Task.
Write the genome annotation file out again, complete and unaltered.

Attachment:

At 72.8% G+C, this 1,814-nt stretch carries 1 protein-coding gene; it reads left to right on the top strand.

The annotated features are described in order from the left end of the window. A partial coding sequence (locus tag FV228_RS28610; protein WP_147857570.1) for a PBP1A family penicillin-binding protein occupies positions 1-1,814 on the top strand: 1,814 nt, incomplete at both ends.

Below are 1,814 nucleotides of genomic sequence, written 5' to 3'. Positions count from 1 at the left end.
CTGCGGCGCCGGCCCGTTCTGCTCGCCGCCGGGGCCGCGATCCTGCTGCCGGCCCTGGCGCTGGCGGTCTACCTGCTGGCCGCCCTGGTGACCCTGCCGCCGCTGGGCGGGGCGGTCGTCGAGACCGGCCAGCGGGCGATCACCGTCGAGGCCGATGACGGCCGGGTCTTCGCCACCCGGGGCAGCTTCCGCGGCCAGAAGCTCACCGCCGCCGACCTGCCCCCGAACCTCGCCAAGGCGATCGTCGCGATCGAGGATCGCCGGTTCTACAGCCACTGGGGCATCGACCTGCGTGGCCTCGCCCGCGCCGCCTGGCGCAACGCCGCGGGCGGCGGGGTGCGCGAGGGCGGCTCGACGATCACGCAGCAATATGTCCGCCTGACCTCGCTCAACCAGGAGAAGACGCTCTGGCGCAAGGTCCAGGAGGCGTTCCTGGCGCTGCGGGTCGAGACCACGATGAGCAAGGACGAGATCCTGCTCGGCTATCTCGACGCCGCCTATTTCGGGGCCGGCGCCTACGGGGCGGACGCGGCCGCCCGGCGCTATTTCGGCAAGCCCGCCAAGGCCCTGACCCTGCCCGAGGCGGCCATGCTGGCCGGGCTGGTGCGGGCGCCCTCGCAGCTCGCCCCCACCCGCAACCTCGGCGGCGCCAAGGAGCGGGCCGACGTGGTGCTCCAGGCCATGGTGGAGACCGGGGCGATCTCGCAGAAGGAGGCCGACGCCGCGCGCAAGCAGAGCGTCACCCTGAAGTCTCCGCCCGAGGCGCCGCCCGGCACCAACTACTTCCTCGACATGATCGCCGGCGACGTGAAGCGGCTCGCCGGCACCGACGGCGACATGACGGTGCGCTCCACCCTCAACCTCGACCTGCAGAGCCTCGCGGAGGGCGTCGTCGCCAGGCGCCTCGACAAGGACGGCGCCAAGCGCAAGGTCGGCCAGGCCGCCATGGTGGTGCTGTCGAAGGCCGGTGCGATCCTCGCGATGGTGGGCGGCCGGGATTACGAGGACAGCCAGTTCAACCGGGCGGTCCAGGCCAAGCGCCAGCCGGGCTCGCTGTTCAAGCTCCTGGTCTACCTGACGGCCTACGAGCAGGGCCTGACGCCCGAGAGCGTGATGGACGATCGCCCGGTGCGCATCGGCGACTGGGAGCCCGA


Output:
At 72.8% G+C, this 1,814-nt stretch carries 1 protein-coding gene; it reads left to right on the top strand.

The annotated features are described in order from the left end of the window. A partial coding sequence (locus tag FV228_RS28610; protein WP_147857570.1) for a PBP1A family penicillin-binding protein occupies positions 1-1,814 on the top strand: 1,814 nt, incomplete at both ends.

Below are 1,814 nucleotides of genomic sequence, written 5' to 3'. Positions count from 1 at the left end.
CTGCGGCGCCGGCCCGTTCTGCTCGCCGCCGGGGCCGCGATCCTGCTGCCGGCCCTGGCGCTGGCGGTCTACCTGCTGGCCGCCCTGGTGACCCTGCCGCCGCTGGGCGGGGCGGTCGTCGAGACCGGCCAGCGGGCGATCACCGTCGAGGCCGATGACGGCCGGGTCTTCGCCACCCGGGGCAGCTTCCGCGGCCAGAAGCTCACCGCCGCCGACCTGCCCCCGAACCTCGCCAAGGCGATCGTCGCGATCGAGGATCGCCGGTTCTACAGCCACTGGGGCATCGACCTGCGTGGCCTCGCCCGCGCCGCCTGGCGCAACGCCGCGGGCGGCGGGGTGCGCGAGGGCGGCTCGACGATCACGCAGCAATATGTCCGCCTGACCTCGCTCAACCAGGAGAAGACGCTCTGGCGCAAGGTCCAGGAGGCGTTCCTGGCGCTGCGGGTCGAGACCACGATGAGCAAGGACGAGATCCTGCTCGGCTATCTCGACGCCGCCTATTTCGGGGCCGGCGCCTACGGGGCGGACGCGGCCGCCCGGCGCTATTTCGGCAAGCCCGCCAAGGCCCTGACCCTGCCCGAGGCGGCCATGCTGGCCGGGCTGGTGCGGGCGCCCTCGCAGCTCGCCCCCACCCGCAACCTCGGCGGCGCCAAGGAGCGGGCCGACGTGGTGCTCCAGGCCATGGTGGAGACCGGGGCGATCTCGCAGAAGGAGGCCGACGCCGCGCGCAAGCAGAGCGTCACCCTGAAGTCTCCGCCCGAGGCGCCGCCCGGCACCAACTACTTCCTCGACATGATCGCCGGCGACGTGAAGCGGCTCGCCGGCACCGACGGCGACATGACGGTGCGCTCCACCCTCAACCTCGACCTGCAGAGCCTCGCGGAGGGCGTCGTCGCCAGGCGCCTCGACAAGGACGGCGCCAAGCGCAAGGTCGGCCAGGCCGCCATGGTGGTGCTGTCGAAGGCCGGTGCGATCCTCGCGATGGTGGGCGGCCGGGATTACGAGGACAGCCAGTTCAACCGGGCGGTCCAGGCCAAGCGCCAGCCGGGCTCGCTGTTCAAGCTCCTGGTCTACCTGACGGCCTACGAGCAGGGCCTGACGCCCGAGAGCGTGATGGACGATCGCCCGGTGCGCATCGGCGACTGGGAGCCCGA